Cloud Shell Web Preview, debug individual Azure Functions, explore ARM – Azure Toolkit for Rider 2019.2 updates

With Rider 2019.2 released, we’re also releasing an update to the Azure Toolkit for Rider release. Next to a number of bug fixes, we’ve implemented support for Cloud Shell Web Preview to access HTTP services running in the Cloud Shell container. We have made running individual Azure Functions easier, and added a number of live templates to help speed up coding. The Azure Explorer now lets us explore Azure Resource Groups, and edit & deploy ARM templates.

Cloud Shell Web Preview

With Azure Cloud Shell, we can make use of a preconfigured container and work with command-line tools to manage Azure resources. Not only that: we can use it to quickly run applications without having to set up a local environment. Now, what happens if that application is a web application? How do we access it from our browser?

A couple of weeks ago, Azure Cloud Shell Web Preview was introduced, which lets us publish port ranges 1025-8079 and 8091-49151 to the Internet so we can access HTTP services running in the Azure Cloud Shell container (check this blog post by Thomas Maurer for details).

Opening (or closing) ports via Azure Cloud Shell Web Preview can be done from the Tools | Azure | Web preview menu, or using Go to Everything (Ctrl+T or double-shift) / Go to Action (Ctrl+Shift+A).

Open and close ports to Azure Cloud Shell Web Preview

Here’s an example of running an ASP.NET MVC Core application in Azure Cloud Shell and accessing it from our own developer machine:

unning an ASP.NET MVC Core application in Azure Cloud Shell and accessing it from our own developer machine

Run individual Azure Functions

The Azure Functions run/debug configuration provided by Rider lets us run/debug the application we’re building. However, we always have to run all functions instead of just the one we’re currently working on. While building an Azure Functions application for indexing and searching public types on, we found that being able to quickly run/debug individual functions would be quite handy.

Instead of having to add/remove [Disable] attributes in code or hand-editing host.json, the Azure Toolkit for Rider now adds an icon to the gutter from where we can quickly run or debug just that function.

Run or debug individual Azure Function from gutter

When using the gutter mark to run/debug a function, Rider creates a temporary run/debug configuration. We can edit it, and add other functions to run as well. Clearing the setting’s contents will again run all functions in our project.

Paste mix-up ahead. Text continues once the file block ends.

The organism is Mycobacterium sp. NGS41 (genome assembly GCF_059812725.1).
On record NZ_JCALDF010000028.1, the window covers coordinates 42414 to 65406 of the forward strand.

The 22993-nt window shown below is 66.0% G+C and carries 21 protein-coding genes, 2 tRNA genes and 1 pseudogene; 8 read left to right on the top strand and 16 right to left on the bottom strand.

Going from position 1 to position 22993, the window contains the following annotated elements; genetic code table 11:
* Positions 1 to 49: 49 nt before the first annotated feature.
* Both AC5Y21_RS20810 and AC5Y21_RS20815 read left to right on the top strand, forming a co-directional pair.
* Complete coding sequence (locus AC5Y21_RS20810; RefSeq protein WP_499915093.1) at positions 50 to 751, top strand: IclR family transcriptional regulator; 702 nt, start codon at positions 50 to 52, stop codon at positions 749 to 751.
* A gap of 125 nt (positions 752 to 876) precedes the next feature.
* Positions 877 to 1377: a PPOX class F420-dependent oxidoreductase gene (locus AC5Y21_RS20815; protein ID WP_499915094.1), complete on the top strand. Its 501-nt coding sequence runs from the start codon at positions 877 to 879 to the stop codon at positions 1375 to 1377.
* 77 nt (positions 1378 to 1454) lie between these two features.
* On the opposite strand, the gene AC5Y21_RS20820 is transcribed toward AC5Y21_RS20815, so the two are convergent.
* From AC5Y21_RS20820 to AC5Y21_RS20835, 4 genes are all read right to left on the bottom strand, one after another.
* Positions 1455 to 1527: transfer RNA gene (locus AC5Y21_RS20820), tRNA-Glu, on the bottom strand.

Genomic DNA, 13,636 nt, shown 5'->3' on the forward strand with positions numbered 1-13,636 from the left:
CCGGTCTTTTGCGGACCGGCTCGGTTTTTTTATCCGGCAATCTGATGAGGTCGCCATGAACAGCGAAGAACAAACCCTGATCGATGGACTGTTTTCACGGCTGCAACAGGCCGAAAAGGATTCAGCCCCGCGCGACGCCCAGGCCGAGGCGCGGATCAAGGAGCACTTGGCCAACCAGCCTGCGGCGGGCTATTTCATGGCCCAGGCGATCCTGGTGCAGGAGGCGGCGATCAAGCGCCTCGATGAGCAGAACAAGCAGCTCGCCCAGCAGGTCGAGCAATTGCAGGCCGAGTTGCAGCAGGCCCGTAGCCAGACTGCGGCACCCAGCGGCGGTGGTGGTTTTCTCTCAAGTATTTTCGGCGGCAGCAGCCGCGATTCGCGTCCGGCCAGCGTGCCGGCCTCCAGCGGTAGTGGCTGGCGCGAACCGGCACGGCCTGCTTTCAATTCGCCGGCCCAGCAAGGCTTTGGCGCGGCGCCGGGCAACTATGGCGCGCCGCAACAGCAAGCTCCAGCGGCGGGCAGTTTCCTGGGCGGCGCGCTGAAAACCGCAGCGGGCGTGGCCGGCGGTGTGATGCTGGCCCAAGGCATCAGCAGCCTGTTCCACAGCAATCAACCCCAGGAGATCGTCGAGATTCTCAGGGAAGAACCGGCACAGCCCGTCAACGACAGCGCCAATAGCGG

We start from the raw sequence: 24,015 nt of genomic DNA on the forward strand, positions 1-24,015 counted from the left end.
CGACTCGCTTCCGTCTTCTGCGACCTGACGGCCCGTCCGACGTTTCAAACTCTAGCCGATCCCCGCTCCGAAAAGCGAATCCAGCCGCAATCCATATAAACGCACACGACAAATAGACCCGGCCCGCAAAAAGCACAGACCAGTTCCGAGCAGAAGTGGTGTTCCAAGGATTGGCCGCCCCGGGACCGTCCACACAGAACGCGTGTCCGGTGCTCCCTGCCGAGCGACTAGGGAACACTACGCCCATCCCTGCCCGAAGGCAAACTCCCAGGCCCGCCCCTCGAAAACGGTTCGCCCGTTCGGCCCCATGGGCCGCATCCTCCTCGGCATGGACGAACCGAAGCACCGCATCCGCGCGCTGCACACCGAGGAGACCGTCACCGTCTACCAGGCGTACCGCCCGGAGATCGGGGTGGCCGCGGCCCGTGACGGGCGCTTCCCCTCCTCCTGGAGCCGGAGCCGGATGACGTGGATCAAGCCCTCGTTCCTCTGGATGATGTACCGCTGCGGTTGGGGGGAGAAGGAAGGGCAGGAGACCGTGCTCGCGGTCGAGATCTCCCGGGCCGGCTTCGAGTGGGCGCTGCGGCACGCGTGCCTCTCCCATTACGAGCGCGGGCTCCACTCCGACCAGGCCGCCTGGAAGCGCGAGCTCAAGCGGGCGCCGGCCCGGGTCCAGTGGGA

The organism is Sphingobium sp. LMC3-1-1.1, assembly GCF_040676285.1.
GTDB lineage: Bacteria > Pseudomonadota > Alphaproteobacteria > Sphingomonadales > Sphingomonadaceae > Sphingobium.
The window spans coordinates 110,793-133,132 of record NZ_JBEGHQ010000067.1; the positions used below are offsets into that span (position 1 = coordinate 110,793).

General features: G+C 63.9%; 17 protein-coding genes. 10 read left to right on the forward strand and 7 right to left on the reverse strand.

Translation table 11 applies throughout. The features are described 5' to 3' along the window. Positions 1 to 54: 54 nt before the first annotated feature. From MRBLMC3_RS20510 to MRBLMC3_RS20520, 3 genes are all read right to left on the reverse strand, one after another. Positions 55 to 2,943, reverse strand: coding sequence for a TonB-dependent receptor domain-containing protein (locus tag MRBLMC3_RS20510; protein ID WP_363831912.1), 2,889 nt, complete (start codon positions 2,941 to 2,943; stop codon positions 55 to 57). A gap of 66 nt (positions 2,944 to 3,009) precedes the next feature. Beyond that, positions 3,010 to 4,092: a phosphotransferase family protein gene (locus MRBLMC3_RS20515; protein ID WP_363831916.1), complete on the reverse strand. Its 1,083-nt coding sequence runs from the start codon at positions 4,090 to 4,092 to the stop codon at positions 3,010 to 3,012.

Specify individual Azure Function(s) to run in configuration

Azure Functions live templates

In the previous version of the Azure Toolkit for Rider, we introduced a number of file templates to create new functions. Thanks to a contribution of Marc Duiker, most function triggers can now be created using a live template.

When typing func, Rider’s code completion lists available Azure Functions live templates. Using tab completion, we can quickly create a new function in an existing class:

Live templates for Azure Functions

Explore Azure Resource Groups and ARM template deployment

We’ve added a node for Azure Resource Groups in the Azure Explorer tool window, which lets us see the resource groups and deployments available in our subscription(s).

Show propertis of an Azure Resource Group deployment

Being able to create and delete resource groups can be very useful while developing an ARM template to be used in your organization. If your team is making use of ARM templates to deploy resources to Azure, Rider makes it possible to deploy an ARM template (and parameters file) directly from within the IDE:

Create new deployment using ARM - Azure Resource Manager in Rider

From the Azure Explorer tool window, resource groups can be deleted if needed, and existing deployments can be updated as well. We also support editing existing deployments, and exporting a template from them.

Edit ARM template

As always, please don’t hesitate to give us some feedback!  Is there anything we can further improve? Want to browse through the sources or contribute? Find us on GitHub!

Download Rider 2019.2 now, install the Azure Toolkit for Rider, and let us know your thoughts!

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